Although the CPC telescope is much too elaborate for sidewalk astronomy and inconsistent with the general philosophy to have inexpensive telescopes available for public observing, it serves me well for private deep-space observing and my public outreach events. Purists will claim that this is not astronomy as it is a go-to telescope, but I subscribe to the theory that it is the view that matters and not the tool. Besides, I prefer to spend more time looking at objects rather than looking for them. Furthermore, it allows me to show people more than one object quickly and then return to my primary object for the next group of people who stop by.

I am an unattached member (meaning I am unaffiliated with any centre) of the Royal Astronomical Society of Canada and I subscribe to Astronomy magazine annually. I have a number of astronomy books and have followed several online programs.

I have been recognized for my sidewalk astronomy efforts by the international Sidewalk Astronomers organization, founded by John Dobson, who is considered by many to be the father of modern sidewalk astronomy and is the inventor of the Dobsonian telescope, the top-selling telescope of all time.

I have been doing sidewalk astronomy around Charlottetown for five years now, in all seasons including winter. I record and report the number of people who visit me at the eyepiece to a number of astronomy groups in return for their support in form of public handouts.

As I write this at the end of August, 2013, for the current year I have held 59 sidewalk sessions over 171 hours around the city of Charlottetown and have had 1216 people observe the sun and stars with me.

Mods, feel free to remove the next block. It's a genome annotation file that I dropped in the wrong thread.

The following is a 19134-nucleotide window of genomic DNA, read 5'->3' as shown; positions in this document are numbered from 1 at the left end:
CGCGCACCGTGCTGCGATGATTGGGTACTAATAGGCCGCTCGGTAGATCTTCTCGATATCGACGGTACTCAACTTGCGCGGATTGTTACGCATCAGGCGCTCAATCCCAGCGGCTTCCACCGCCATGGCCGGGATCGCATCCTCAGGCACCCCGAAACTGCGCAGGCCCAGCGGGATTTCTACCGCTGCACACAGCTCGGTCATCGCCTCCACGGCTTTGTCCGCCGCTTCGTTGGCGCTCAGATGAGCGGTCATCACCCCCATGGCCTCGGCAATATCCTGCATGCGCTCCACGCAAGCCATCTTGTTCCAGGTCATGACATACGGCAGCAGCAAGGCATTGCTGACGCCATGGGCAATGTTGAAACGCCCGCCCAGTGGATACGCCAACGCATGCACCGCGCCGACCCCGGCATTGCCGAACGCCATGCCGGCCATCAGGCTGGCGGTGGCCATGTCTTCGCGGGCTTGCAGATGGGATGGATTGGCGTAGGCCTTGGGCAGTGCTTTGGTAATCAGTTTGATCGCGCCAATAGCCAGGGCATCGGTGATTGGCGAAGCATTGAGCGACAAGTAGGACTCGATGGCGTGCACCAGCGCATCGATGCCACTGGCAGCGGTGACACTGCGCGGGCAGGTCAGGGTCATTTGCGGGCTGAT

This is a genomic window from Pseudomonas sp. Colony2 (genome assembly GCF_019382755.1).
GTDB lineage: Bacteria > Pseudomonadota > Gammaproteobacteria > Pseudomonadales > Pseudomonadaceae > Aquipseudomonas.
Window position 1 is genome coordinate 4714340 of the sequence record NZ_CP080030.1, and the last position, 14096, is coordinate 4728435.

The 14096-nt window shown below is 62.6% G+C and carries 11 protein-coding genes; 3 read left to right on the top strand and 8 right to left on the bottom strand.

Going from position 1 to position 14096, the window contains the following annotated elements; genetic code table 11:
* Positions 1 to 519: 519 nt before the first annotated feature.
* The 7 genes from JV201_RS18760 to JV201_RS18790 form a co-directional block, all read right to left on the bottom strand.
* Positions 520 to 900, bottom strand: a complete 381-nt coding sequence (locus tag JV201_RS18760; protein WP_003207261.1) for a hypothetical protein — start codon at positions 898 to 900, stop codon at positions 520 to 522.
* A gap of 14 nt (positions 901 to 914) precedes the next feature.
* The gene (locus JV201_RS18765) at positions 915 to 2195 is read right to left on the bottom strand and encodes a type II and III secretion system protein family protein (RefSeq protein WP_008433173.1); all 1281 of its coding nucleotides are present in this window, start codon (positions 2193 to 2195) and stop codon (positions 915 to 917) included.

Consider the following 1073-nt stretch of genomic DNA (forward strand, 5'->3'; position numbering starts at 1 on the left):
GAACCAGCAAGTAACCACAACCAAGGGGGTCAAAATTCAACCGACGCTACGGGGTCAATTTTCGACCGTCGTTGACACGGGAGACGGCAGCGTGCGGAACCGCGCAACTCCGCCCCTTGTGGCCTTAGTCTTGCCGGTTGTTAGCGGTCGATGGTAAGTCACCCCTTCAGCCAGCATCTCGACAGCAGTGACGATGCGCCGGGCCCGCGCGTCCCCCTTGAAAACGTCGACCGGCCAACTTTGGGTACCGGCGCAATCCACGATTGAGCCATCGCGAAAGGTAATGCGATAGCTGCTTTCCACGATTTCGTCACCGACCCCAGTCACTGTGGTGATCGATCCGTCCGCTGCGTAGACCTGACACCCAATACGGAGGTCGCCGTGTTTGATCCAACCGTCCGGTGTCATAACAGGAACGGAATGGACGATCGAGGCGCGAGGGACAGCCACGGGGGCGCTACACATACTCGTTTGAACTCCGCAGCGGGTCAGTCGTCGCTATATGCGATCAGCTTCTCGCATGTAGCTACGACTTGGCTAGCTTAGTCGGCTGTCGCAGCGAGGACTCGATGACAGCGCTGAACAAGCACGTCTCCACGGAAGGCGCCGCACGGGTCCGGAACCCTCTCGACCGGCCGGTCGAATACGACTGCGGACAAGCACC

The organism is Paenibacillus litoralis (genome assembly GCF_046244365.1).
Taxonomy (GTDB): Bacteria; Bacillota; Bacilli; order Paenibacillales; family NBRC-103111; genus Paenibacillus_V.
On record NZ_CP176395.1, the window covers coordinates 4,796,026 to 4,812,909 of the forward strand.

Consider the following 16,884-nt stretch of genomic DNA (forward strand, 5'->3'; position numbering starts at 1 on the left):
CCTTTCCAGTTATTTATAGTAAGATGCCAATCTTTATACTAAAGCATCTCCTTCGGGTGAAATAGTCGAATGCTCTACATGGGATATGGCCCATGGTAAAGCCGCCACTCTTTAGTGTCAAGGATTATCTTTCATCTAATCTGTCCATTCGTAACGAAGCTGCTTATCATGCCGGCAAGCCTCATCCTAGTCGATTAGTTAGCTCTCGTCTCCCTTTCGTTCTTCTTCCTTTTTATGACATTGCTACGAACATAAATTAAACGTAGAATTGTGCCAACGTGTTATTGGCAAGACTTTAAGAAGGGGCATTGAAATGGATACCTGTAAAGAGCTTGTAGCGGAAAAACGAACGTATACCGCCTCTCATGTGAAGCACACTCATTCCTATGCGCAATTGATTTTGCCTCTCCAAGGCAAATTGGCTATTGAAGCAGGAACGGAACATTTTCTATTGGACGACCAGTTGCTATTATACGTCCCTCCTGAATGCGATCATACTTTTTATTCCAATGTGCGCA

About the Web Page

Which brings me to the web page. If you are thinking of doing Sidewalk Astronomy in your area, and you find anything on this site to be helpful, then the web site has served its purpose. Feel free to use what you may, and comment as you see fit. Drop me a note if you like, and we can share experiences or ideas. But above all, enjoy the views.

I originally established the web site to support myself and others engaged in the observation of the wonders of the universe through a loosely defined group called the Sidewalk Astronomers of Charlottetown. The web site was to complement a Facebook group page of the same name and to provide a place where non-Facebook users might determine when and where we are doing Sidewalk Astronomy sessions.

Over time it has become apparent that there is insufficient interest and numbers to sustain a network of sidewalk stargazers in this area. There are many who enjoy the occasional viewing of the skies and there is a surprisingly large number of people with telescopes and binoculars. However, there are few who have the time and inclination and the passion to regularly participate in astronomy outreach events.

While the interest in astronomy is encouraging (130+ members of the Facebook group), having such small numbers of people willing to share their telescopes or binoculars or even their interest  in an astronomy event makes developing any sort of group event nigh impossible.

Of the number of people who have telescopes, it is also surprising the many who don’t know how to use them, or what to observe in the sky. Yet the interest is not sufficiently strong to bring people out to sidewalk observing sessions or to participate in events.

Consequently I hope my webpage might help some people access information that will spur their interest and passion for astronomy. A simplified page of categorized links and a gallery of mostly local pictures may encourage more local participation and more interest overall for example.

About the Sidewalk Astronomers of Charlottetown

My web site title will change slightly to A Sidewalk Astronomer in Charlottetown, and I will continue to support local efforts as an active member of the local Sidewalk Astronomers group.  In the last year or two, there have been several individuals who have purchased telescopes and binoculars, based I believe on their experience at a sidewalk session, and a few who have brought their telescopes out to have some advice on using them, so there is reason for optimism. In fact I would like to specifically mention Matthew Campbell as he has often brought his eight inch Dobsonian out to sidewalk sessions.